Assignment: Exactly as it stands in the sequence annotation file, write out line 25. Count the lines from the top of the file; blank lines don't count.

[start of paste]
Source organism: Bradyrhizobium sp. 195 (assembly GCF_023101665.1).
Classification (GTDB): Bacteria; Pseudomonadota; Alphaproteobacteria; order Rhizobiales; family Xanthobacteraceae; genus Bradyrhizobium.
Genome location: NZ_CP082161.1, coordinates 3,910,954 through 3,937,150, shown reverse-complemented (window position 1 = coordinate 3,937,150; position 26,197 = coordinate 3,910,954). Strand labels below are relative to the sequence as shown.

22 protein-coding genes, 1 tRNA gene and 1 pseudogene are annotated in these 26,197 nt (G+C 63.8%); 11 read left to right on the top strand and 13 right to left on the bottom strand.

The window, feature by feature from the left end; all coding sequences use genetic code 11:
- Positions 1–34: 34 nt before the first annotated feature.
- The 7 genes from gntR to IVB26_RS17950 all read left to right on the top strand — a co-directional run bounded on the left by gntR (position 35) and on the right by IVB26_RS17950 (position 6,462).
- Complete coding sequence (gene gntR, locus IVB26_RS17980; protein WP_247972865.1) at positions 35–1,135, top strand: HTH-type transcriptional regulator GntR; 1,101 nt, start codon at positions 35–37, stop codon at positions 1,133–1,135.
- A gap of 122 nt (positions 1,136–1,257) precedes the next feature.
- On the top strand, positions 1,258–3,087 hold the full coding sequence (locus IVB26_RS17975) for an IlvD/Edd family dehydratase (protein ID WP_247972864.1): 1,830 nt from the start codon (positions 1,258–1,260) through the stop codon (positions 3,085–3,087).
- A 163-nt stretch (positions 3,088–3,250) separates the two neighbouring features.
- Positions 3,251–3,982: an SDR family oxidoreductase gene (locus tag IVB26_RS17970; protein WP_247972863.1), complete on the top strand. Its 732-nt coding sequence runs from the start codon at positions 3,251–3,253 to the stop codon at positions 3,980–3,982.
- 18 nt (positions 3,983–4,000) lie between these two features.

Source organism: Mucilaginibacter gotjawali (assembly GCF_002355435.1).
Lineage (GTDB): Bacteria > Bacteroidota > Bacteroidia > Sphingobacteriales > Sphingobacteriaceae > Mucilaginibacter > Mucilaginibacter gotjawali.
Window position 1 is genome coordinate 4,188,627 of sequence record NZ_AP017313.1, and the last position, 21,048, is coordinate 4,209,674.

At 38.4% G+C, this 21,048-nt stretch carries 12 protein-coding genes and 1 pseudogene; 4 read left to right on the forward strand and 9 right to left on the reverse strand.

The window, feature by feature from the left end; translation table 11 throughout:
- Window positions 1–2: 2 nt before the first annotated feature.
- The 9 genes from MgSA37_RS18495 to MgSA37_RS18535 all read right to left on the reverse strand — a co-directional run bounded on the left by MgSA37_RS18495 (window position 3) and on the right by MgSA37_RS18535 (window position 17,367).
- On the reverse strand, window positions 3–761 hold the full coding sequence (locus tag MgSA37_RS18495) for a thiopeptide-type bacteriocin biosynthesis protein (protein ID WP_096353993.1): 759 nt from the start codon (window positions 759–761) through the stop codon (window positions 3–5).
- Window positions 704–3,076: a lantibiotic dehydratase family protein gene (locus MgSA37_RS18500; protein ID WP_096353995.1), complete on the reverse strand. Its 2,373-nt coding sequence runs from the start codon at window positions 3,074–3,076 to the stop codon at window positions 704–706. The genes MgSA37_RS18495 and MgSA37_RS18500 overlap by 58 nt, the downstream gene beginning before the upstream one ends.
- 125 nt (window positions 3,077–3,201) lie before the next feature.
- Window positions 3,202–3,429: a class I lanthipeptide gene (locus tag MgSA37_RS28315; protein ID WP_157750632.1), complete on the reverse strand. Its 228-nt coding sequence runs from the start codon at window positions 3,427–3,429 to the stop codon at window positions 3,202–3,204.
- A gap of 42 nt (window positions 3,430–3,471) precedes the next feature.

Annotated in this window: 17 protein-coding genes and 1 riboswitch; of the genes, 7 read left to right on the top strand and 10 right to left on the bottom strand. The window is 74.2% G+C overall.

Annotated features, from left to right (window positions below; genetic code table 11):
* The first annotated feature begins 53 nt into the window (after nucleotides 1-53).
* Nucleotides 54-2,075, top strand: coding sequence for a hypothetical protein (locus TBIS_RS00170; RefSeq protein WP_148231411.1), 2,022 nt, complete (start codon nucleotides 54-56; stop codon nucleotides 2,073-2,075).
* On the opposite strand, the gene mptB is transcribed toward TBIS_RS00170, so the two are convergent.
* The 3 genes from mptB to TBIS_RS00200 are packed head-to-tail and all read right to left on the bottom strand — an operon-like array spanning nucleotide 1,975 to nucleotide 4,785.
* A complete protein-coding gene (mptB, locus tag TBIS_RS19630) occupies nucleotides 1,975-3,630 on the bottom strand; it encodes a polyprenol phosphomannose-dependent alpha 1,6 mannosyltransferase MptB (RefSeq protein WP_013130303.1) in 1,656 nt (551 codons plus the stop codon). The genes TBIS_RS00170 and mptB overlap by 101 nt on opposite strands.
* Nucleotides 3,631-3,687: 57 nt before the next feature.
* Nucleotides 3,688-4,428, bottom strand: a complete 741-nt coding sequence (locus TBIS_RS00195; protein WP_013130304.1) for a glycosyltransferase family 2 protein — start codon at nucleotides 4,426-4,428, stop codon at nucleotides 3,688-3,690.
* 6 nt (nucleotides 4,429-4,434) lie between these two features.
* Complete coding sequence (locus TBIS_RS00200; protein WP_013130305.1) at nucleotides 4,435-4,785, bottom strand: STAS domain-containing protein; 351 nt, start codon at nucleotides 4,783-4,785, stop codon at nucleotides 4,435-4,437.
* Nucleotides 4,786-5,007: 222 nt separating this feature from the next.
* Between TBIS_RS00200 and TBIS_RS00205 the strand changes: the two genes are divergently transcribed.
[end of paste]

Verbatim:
- A gap of 42 nt (window positions 3,430–3,471) precedes the next feature.